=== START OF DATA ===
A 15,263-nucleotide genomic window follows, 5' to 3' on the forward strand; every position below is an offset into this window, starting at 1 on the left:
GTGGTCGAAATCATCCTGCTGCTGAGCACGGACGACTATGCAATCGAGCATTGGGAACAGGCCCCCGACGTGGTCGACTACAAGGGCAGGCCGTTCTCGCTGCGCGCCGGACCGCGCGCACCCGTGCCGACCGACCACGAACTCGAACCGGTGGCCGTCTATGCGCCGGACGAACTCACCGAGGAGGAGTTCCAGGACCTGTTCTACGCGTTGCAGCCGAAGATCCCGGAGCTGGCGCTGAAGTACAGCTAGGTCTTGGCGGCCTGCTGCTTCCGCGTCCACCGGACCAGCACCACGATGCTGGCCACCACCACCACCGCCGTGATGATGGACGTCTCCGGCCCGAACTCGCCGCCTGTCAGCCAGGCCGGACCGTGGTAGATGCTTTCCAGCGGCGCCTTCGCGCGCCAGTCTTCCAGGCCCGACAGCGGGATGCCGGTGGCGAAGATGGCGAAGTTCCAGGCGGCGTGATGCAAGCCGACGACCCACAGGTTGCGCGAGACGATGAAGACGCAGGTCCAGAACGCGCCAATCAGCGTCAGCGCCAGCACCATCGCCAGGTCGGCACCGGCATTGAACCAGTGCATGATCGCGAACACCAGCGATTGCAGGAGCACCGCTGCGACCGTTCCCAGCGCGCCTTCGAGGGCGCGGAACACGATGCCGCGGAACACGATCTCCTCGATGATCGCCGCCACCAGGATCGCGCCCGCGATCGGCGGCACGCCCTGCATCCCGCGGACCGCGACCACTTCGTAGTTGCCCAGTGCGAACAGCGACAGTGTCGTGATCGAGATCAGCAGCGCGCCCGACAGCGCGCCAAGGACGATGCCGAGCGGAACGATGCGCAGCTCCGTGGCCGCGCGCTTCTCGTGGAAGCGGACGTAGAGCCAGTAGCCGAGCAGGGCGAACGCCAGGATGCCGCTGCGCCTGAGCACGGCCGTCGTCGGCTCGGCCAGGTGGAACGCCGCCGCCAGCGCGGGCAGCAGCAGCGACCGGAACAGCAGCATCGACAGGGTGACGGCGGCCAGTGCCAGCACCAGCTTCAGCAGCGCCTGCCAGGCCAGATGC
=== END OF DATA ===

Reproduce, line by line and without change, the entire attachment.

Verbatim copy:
A 15,263-nucleotide genomic window follows, 5' to 3' on the forward strand; every position below is an offset into this window, starting at 1 on the left:
GTGGTCGAAATCATCCTGCTGCTGAGCACGGACGACTATGCAATCGAGCATTGGGAACAGGCCCCCGACGTGGTCGACTACAAGGGCAGGCCGTTCTCGCTGCGCGCCGGACCGCGCGCACCCGTGCCGACCGACCACGAACTCGAACCGGTGGCCGTCTATGCGCCGGACGAACTCACCGAGGAGGAGTTCCAGGACCTGTTCTACGCGTTGCAGCCGAAGATCCCGGAGCTGGCGCTGAAGTACAGCTAGGTCTTGGCGGCCTGCTGCTTCCGCGTCCACCGGACCAGCACCACGATGCTGGCCACCACCACCACCGCCGTGATGATGGACGTCTCCGGCCCGAACTCGCCGCCTGTCAGCCAGGCCGGACCGTGGTAGATGCTTTCCAGCGGCGCCTTCGCGCGCCAGTCTTCCAGGCCCGACAGCGGGATGCCGGTGGCGAAGATGGCGAAGTTCCAGGCGGCGTGATGCAAGCCGACGACCCACAGGTTGCGCGAGACGATGAAGACGCAGGTCCAGAACGCGCCAATCAGCGTCAGCGCCAGCACCATCGCCAGGTCGGCACCGGCATTGAACCAGTGCATGATCGCGAACACCAGCGATTGCAGGAGCACCGCTGCGACCGTTCCCAGCGCGCCTTCGAGGGCGCGGAACACGATGCCGCGGAACACGATCTCCTCGATGATCGCCGCCACCAGGATCGCGCCCGCGATCGGCGGCACGCCCTGCATCCCGCGGACCGCGACCACTTCGTAGTTGCCCAGTGCGAACAGCGACAGTGTCGTGATCGAGATCAGCAGCGCGCCCGACAGCGCGCCAAGGACGATGCCGAGCGGAACGATGCGCAGCTCCGTGGCCGCGCGCTTCTCGTGGAAGCGGACGTAGAGCCAGTAGCCGAGCAGGGCGAACGCCAGGATGCCGCTGCGCCTGAGCACGGCCGTCGTCGGCTCGGCCAGGTGGAACGCCGCCGCCAGCGCGGGCAGCAGCAGCGACCGGAACAGCAGCATCGACAGGGTGACGGCGGCCAGTGCCAGCACCAGCTTCAGCAGCGCCTGCCAGGCCAGATGC